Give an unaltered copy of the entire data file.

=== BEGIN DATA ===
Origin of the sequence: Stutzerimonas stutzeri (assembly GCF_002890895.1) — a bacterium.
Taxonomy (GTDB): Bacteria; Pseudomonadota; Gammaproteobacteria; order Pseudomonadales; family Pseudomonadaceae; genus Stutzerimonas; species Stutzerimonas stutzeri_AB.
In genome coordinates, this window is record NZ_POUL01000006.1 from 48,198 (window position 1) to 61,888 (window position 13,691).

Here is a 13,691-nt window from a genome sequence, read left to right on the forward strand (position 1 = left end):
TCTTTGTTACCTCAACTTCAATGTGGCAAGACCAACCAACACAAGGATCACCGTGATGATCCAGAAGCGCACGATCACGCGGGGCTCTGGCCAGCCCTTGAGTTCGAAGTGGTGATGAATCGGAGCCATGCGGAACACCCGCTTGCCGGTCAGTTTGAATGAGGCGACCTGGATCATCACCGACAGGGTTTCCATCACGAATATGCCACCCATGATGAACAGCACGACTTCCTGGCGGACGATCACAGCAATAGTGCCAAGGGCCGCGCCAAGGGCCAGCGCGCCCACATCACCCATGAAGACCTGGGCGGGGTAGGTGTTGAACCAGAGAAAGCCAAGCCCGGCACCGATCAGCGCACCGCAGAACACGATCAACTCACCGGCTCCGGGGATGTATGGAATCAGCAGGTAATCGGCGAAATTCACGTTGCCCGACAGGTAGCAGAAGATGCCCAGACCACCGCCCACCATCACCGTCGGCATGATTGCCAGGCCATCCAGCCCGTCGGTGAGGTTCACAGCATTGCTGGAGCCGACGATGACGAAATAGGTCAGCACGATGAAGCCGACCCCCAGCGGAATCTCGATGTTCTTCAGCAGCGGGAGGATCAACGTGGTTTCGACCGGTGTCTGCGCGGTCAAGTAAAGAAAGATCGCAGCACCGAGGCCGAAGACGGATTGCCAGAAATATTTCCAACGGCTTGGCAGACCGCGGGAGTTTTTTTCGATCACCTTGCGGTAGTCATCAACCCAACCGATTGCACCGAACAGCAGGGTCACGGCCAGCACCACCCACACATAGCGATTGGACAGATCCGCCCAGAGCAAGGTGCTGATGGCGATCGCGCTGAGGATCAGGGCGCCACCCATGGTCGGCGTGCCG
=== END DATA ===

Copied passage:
Origin of the sequence: Stutzerimonas stutzeri (assembly GCF_002890895.1) — a bacterium.
Taxonomy (GTDB): Bacteria; Pseudomonadota; Gammaproteobacteria; order Pseudomonadales; family Pseudomonadaceae; genus Stutzerimonas; species Stutzerimonas stutzeri_AB.
In genome coordinates, this window is record NZ_POUL01000006.1 from 48,198 (window position 1) to 61,888 (window position 13,691).

Here is a 13,691-nt window from a genome sequence, read left to right on the forward strand (position 1 = left end):
TCTTTGTTACCTCAACTTCAATGTGGCAAGACCAACCAACACAAGGATCACCGTGATGATCCAGAAGCGCACGATCACGCGGGGCTCTGGCCAGCCCTTGAGTTCGAAGTGGTGATGAATCGGAGCCATGCGGAACACCCGCTTGCCGGTCAGTTTGAATGAGGCGACCTGGATCATCACCGACAGGGTTTCCATCACGAATATGCCACCCATGATGAACAGCACGACTTCCTGGCGGACGATCACAGCAATAGTGCCAAGGGCCGCGCCAAGGGCCAGCGCGCCCACATCACCCATGAAGACCTGGGCGGGGTAGGTGTTGAACCAGAGAAAGCCAAGCCCGGCACCGATCAGCGCACCGCAGAACACGATCAACTCACCGGCTCCGGGGATGTATGGAATCAGCAGGTAATCGGCGAAATTCACGTTGCCCGACAGGTAGCAGAAGATGCCCAGACCACCGCCCACCATCACCGTCGGCATGATTGCCAGGCCATCCAGCCCGTCGGTGAGGTTCACAGCATTGCTGGAGCCGACGATGACGAAATAGGTCAGCACGATGAAGCCGACCCCCAGCGGAATCTCGATGTTCTTCAGCAGCGGGAGGATCAACGTGGTTTCGACCGGTGTCTGCGCGGTCAAGTAAAGAAAGATCGCAGCACCGAGGCCGAAGACGGATTGCCAGAAATATTTCCAACGGCTTGGCAGACCGCGGGAGTTTTTTTCGATCACCTTGCGGTAGTCATCAACCCAACCGATTGCACCGAACAGCAGGGTCACGGCCAGCACCACCCACACATAGCGATTGGACAGATCCGCCCAGAGCAAGGTGCTGATGGCGATCGCGCTGAGGATCAGGGCGCCACCCATGGTCGGCGTGCCG